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Masterful work provides a memorable evening



Review by Paul Nelson

IT'S a rare chance these days to get to see a play by a master that has lain, as it were, gathering dust on a shelf, but such is what is in store for any Tennessee Williams fan with Something Cloudy, Something Clear, currently enjoying its British professional premiere.

The play is a retrospect, an incomplete remembrance of a summer some 40 years past, trivia recalled, major events trivialized.

As is usual with Williams, parts of his own past, his family's history, matters of levity and significance load the play with all the ammunition needed for, to say the least, an interesting evening in the theatre.

It is also a mixture of factual and fictional characters. No less a person than Tallulah Bankhead pays a cursory visit, and Frank Merlo, his long-time lover. The remaining characters are amalgams of the real people in his life, not so sufficiently disguised as to be unrecognizable to the student.

Events from his life are interwoven in the very fabric of the piece; his sister's lobotomy and insanity, his own addiction to the bottle and the pill.

Above all, is the sense that we are in the presence of a major poet, one loved by the American literati, and incomprehensively to Williams at least, ultimately shunned by it.

In order to tell his story Williams is at his most succinct. Using the device of partial glaucoma, his leading character has clear and cloudy vision, hence the dual meaning of the title. Some events and people are drawn in sharp focus, some with double vision, others more obscure.

The play emerged during 1981, the faulty recollection therefore being of 1940. In it, Williams does not hide his callowness, his drunkenness, his flippancies and his heart, he examines his failings almost dispassionately, though that is not to say the play is devoid of passion.

The overall impression is that Tennessee Williams was very badly let down, by Tennessee Williams.

The action of the play takes place in a remote ramshackle beach house built on sand dunes. Its isolation is significant.

At no point does this stop the worldly from seeking him out for personal gain.

Flamboyantly homosexual, Williams, or August as he has reinvented himself, seeks fame through writing.

Isolation brings with it the need for love, or at least remembrance of it, first from a childhood sweetheart, Hazel, and finally to the recognition that casual sexual relationships are, though unsatisfactory, essential and need to be recognized as being a useful part of development.

August is attracted to a Canadian dancer, Kip, who is on the run from the draft. He has an affinity with Clare, an appealing character dedicated to his welfare, their relationship being tantamount to a sibling relationship.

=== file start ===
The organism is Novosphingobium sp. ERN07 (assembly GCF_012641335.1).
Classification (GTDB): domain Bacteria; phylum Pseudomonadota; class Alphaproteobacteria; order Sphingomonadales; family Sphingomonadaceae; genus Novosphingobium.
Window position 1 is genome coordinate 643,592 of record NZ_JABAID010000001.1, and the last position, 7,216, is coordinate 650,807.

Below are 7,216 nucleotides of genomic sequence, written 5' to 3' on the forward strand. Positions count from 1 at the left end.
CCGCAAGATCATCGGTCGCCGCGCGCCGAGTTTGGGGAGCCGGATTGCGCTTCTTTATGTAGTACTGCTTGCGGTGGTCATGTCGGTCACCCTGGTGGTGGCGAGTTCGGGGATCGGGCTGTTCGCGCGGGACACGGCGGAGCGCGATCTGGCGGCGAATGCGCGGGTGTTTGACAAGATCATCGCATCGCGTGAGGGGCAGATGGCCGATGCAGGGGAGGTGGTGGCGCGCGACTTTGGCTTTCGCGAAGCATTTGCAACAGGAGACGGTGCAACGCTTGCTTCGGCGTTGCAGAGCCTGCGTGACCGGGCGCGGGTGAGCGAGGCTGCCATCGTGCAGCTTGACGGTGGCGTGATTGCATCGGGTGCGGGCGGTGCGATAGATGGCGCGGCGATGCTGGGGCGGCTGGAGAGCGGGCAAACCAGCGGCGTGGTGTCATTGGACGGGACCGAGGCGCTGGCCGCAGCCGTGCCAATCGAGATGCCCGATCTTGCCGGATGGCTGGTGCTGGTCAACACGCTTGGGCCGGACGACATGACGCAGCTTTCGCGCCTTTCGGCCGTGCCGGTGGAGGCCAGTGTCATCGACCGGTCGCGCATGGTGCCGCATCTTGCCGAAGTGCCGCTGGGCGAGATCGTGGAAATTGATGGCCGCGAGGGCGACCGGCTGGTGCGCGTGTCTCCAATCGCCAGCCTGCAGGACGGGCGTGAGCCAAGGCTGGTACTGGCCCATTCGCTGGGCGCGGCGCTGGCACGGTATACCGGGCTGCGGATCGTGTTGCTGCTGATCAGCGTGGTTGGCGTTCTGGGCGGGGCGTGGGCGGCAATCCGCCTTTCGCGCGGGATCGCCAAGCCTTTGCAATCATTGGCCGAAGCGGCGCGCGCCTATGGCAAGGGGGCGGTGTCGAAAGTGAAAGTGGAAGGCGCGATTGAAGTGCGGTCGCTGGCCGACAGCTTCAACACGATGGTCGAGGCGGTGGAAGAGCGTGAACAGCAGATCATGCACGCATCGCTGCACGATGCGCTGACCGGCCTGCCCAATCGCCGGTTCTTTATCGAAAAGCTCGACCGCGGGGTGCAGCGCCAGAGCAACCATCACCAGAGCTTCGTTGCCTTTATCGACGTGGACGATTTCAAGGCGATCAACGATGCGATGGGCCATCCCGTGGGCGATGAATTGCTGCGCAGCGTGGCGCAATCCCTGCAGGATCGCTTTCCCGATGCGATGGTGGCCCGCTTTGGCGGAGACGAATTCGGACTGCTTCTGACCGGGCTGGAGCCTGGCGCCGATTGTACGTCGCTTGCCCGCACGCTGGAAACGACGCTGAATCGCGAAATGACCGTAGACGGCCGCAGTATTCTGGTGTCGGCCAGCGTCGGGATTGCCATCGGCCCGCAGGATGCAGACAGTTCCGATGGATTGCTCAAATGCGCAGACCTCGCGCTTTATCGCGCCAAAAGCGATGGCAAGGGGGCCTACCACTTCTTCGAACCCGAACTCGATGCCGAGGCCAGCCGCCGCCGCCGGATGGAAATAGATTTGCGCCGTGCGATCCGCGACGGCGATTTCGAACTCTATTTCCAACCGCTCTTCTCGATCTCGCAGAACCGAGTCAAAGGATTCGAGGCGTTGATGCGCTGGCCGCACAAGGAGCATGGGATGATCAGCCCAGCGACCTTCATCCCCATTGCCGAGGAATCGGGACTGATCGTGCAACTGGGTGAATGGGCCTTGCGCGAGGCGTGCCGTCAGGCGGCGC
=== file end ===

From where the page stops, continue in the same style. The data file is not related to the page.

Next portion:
August eventually allows, if not forces, his sympathetic concern for the youth to turn into the sex act, an act that Clare ultimately sees as an abuse of her friend.

Death is close at hand, not only because Kip has a malignant tumour of the brain, but from rough trade in the form of a drunken merchant seaman, mutually dangerous and attractive.

The final poetic statement propounding the belief that life is all one time, not to be squandered or compartmentalized. Our dreams are as important as truth.

The play gets careful attention from its director, but I could have wished it were not played in the round, a theatrical form that has consistently irked me and one which I have never found added anything to a play, the reverse being almost invariably true.

The unsuitability of this form is most evident when Kip is stretching and exercising his limbs in a self-imposed discipline, almost a solo ballet class, which irritatingly takes up the front of the stage from where I was sitting.

I am not ashamed to admit that, like Aunt Edna, I could have wished it had happened at the back and we had glimpsed it through the French windows.

Possibly, others may find this acceptable. I put up with it mainly because the play, like finding a hitherto unknown Shakespearean text, provides a memorable event, one which both the cast and audience appreciated.

Something Cloudy, Something Clear by Tennessee Williams, Directed by Tamara Harvey, Designed by Soutra Gilmour, Lighting by Emma Chapman, Sound by Richard Lace, Choreography by Sian Williams. WITH: James Hillier (August), Bruce Godfree (Kip), Kate Sissons (Clare), Derek Hagen (Frank Merlo), Nikki Leigh Scott (Nurse/Hazel), Derek Hagen (A Merchant Seaman), Matthew Hendrickson (Maurice Fiddler), Susan Bovell (Celeste Fiddler), Nikki Leigh Scott (Caroline Wales), James Wallace (Bugsy Brodsky), Susan Bovell (Tallulah Bankhead). Presented by Bright Angel, Produced by Nina Alexandersen, at the Finborough Theatre, Finborough Road, London SW10. Tickets 020 7373 3842.

Picture shows James Hillier, Bruce Godfree and Juliet van Kampen

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